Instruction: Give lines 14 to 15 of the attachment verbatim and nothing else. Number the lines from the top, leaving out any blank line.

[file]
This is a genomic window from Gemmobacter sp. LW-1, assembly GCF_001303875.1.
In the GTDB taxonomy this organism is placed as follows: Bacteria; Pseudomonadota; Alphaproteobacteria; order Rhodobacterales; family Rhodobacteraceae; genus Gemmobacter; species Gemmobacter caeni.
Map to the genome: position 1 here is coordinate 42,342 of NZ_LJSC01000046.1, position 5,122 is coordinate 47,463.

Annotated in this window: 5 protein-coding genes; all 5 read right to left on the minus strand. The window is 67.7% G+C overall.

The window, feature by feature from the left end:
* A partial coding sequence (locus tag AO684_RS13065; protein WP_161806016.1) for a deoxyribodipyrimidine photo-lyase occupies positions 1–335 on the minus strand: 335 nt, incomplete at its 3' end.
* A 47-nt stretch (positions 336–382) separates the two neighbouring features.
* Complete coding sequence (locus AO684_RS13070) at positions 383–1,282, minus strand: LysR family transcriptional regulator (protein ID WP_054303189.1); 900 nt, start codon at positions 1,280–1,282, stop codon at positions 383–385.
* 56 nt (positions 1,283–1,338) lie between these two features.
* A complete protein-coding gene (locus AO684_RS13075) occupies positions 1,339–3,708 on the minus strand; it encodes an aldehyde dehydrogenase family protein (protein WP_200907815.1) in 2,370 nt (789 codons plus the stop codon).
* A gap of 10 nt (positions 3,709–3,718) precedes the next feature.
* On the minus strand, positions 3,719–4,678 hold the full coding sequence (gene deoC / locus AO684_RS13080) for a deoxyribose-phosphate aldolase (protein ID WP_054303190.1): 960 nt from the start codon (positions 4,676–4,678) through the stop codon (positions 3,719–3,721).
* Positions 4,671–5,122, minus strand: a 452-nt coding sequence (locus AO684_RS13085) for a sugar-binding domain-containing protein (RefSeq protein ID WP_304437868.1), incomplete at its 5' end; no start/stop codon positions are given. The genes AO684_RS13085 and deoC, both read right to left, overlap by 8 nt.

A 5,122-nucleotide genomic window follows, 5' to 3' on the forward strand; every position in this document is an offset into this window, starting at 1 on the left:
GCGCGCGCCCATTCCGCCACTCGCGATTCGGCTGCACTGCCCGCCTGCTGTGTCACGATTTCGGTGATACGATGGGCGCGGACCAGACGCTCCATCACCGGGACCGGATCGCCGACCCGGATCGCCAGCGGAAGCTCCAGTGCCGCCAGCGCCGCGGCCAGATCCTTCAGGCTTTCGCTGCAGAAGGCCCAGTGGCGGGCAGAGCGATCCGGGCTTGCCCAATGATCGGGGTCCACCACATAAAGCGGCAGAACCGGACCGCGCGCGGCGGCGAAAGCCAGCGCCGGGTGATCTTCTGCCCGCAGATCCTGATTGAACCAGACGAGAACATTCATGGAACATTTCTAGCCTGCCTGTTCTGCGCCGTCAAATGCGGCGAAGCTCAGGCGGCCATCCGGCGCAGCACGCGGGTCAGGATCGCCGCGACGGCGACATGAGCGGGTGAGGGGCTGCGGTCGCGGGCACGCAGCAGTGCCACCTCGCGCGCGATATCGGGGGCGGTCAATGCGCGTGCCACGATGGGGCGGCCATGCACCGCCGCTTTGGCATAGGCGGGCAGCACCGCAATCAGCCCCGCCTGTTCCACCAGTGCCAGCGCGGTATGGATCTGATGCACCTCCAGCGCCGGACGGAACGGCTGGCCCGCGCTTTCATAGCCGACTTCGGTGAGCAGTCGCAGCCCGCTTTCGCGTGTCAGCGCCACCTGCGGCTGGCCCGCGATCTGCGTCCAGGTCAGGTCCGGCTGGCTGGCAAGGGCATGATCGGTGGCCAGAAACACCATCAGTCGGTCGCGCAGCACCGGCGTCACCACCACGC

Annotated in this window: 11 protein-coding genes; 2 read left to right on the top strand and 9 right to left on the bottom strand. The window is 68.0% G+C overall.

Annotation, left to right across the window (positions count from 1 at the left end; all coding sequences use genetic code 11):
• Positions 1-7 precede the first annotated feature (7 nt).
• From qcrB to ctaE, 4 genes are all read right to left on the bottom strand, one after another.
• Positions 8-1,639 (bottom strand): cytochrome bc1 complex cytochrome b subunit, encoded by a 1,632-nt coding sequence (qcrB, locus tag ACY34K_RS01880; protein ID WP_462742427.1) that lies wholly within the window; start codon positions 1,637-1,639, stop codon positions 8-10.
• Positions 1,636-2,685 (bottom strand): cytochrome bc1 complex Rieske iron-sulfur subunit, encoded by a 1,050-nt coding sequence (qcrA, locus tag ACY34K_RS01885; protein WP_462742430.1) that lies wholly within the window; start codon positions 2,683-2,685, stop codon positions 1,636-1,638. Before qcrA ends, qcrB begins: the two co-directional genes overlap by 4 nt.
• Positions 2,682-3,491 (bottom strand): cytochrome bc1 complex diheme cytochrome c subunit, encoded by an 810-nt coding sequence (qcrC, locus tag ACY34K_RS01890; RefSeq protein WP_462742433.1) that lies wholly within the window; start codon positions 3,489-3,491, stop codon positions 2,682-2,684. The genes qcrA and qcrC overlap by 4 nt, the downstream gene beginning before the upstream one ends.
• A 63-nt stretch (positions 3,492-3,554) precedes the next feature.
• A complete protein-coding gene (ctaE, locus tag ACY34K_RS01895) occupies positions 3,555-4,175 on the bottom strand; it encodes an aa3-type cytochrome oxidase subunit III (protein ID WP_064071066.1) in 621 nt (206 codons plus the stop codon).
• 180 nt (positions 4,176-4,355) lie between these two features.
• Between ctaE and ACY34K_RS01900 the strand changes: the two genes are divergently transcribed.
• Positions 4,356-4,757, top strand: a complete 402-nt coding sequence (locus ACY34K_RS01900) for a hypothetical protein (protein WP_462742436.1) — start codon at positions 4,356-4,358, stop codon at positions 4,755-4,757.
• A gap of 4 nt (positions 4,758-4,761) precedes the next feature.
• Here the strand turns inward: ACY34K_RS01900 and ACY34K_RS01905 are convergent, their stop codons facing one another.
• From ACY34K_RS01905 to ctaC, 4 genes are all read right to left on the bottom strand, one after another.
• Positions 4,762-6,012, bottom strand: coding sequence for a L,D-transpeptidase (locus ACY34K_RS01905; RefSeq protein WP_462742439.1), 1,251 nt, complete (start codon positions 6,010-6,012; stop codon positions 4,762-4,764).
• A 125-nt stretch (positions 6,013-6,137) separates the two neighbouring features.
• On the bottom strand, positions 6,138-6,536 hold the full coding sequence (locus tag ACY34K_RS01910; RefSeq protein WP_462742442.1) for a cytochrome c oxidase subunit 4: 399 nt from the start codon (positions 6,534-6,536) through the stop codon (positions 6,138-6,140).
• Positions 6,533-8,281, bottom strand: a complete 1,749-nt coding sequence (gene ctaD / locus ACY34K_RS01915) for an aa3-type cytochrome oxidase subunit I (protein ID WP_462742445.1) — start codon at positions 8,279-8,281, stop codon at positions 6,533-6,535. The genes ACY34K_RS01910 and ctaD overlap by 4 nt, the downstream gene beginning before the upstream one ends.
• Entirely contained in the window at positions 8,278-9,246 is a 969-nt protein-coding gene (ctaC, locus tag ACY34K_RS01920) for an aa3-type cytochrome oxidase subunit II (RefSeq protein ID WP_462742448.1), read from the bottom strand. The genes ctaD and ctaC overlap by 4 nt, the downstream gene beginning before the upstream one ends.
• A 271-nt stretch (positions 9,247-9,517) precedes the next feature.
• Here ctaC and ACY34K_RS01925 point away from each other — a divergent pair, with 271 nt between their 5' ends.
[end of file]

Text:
A 5,122-nucleotide genomic window follows, 5' to 3' on the forward strand; every position in this document is an offset into this window, starting at 1 on the left:
GCGCGCGCCCATTCCGCCACTCGCGATTCGGCTGCACTGCCCGCCTGCTGTGTCACGATTTCGGTGATACGATGGGCGCGGACCAGACGCTCCATCACCGGGACCGGATCGCCGACCCGGATCGCCAGCGGAAGCTCCAGTGCCGCCAGCGCCGCGGCCAGATCCTTCAGGCTTTCGCTGCAGAAGGCCCAGTGGCGGGCAGAGCGATCCGGGCTTGCCCAATGATCGGGGTCCACCACATAAAGCGGCAGAACCGGACCGCGCGCGGCGGCGAAAGCCAGCGCCGGGTGATCTTCTGCCCGCAGATCCTGATTGAACCAGACGAGAACATTCATGGAACATTTCTAGCCTGCCTGTTCTGCGCCGTCAAATGCGGCGAAGCTCAGGCGGCCATCCGGCGCAGCACGCGGGTCAGGATCGCCGCGACGGCGACATGAGCGGGTGAGGGGCTGCGGTCGCGGGCACGCAGCAGTGCCACCTCGCGCGCGATATCGGGGGCGGTCAATGCGCGTGCCACGATGGGGCGGCCATGCACCGCCGCTTTGGCATAGGCGGGCAGCACCGCAATCAGCCCCGCCTGTTCCACCAGTGCCAGCGCGGTATGGATCTGATGCACCTCCAGCGCCGGACGGAACGGCTGGCCCGCGCTTTCATAGCCGACTTCGGTGAGCAGTCGCAGCCCGCTTTCGCGTGTCAGCGCCACCTGCGGCTGGCCCGCGATCTGCGTCCAGGTCAGGTCCGGCTGGCTGGCAAGGGCATGATCGGTGGCCAGAAACACCATCAGTCGGTCGCGCAGCACCGGCGTCACCACCACGC